Most of the YouTubers I watch create lifestyle videos, like makeup tutorials, clothing hauls, vlogs of college students, etc. David Dobrik's videos are completely different from any of the others that I subscribe to. All of his videos are vlogs that show him doing the most ridiculous, yet entertaining things, whether it be buying his best friends expensive cars, paying them $100 so he can shoot them with a paintball gun, or going on spontaneous trips to Las Vegas. There's not a single moment through any of his videos that don't leave me with a smile on my face.

It's not just that his videos are short and entertaining. It's also that he seems like the sweetest and most down-to-earth human being. He cares so much about his friends so much that the focus isn't entirely on him but on them, which is something that you don't see very often.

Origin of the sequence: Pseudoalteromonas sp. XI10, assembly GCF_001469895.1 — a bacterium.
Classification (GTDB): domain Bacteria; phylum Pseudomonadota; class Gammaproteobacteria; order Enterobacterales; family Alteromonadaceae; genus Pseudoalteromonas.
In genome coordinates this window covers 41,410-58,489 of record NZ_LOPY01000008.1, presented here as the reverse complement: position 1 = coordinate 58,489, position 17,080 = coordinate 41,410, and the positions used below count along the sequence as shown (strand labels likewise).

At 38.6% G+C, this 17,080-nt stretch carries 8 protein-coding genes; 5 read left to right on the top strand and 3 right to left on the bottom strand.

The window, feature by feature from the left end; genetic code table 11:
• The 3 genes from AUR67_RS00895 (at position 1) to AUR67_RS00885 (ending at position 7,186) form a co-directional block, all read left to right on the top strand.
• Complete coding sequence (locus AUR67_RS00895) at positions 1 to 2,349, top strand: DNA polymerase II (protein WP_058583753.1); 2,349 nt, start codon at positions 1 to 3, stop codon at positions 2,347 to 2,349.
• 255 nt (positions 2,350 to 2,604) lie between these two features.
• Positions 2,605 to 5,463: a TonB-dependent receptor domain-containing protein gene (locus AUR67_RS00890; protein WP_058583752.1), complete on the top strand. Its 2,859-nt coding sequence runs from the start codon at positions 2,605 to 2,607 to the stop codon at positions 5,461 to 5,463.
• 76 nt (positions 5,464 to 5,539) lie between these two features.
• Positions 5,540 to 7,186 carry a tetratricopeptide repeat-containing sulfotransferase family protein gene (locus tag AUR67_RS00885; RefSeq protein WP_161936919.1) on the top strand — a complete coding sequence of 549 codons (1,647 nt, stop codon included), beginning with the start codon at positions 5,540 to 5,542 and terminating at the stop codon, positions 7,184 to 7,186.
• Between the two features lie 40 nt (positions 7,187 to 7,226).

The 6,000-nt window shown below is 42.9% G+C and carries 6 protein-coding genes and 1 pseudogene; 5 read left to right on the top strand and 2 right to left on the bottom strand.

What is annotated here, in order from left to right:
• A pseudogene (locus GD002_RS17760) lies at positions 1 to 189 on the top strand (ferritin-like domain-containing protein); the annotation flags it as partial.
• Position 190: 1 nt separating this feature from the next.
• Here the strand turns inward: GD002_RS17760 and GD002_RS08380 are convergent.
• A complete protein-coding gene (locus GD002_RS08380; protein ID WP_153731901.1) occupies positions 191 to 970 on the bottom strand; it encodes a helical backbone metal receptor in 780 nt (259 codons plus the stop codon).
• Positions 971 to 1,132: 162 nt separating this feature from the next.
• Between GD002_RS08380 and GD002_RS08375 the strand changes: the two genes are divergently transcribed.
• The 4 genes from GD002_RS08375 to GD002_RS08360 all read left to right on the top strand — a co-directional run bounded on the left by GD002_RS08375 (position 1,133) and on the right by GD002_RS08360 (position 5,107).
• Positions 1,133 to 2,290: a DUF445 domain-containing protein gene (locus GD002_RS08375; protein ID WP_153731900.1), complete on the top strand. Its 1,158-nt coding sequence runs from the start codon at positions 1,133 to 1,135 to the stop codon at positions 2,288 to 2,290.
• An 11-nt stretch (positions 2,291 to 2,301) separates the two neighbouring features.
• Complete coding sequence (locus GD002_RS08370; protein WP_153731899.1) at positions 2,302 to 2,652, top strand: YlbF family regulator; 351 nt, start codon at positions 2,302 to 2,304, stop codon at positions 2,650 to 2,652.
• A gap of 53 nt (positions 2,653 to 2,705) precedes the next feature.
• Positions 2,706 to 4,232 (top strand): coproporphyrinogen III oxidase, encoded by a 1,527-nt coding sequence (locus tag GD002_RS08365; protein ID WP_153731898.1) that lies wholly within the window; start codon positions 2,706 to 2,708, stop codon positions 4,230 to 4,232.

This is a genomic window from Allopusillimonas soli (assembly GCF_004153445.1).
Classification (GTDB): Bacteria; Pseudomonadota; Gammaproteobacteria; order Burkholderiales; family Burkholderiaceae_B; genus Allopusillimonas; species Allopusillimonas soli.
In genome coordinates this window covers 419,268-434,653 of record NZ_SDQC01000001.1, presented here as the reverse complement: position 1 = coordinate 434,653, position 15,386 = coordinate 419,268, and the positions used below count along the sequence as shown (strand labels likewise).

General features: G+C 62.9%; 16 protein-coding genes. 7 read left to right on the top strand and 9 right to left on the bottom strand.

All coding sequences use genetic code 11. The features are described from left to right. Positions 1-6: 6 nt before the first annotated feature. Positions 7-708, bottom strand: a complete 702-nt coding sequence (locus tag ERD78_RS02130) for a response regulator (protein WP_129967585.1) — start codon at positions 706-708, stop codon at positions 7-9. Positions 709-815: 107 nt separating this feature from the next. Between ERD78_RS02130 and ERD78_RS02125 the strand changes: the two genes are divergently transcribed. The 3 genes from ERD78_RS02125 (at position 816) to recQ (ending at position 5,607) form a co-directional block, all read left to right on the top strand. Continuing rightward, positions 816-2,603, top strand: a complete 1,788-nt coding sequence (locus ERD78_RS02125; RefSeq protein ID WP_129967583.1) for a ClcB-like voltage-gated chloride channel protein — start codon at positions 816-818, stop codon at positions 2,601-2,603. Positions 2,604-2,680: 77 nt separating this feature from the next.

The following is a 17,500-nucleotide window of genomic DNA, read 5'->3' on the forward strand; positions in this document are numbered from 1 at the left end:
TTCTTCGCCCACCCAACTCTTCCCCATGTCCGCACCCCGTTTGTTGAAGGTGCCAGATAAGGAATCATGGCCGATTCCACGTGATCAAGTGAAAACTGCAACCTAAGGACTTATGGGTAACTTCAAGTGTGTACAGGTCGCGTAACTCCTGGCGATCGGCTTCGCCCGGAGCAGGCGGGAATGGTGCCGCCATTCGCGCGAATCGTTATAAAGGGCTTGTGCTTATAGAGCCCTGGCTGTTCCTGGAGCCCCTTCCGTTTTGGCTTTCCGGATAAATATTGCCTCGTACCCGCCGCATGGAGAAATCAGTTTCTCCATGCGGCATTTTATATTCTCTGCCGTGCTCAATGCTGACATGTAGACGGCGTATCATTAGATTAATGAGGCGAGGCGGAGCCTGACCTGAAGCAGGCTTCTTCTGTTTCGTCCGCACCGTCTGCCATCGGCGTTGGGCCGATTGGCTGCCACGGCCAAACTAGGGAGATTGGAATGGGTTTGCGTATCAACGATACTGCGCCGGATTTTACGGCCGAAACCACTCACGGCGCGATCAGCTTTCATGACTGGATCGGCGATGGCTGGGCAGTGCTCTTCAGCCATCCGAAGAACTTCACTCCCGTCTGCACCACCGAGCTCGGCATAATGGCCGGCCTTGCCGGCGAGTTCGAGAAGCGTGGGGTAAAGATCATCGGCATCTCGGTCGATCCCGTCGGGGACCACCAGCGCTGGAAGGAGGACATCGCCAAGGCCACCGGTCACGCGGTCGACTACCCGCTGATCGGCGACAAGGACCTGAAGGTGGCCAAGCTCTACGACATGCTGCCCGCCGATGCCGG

I highly recommend that everyone watch at least one of his videos. It may be four minutes of your life that you will never get back but after watching it, you won't want them back.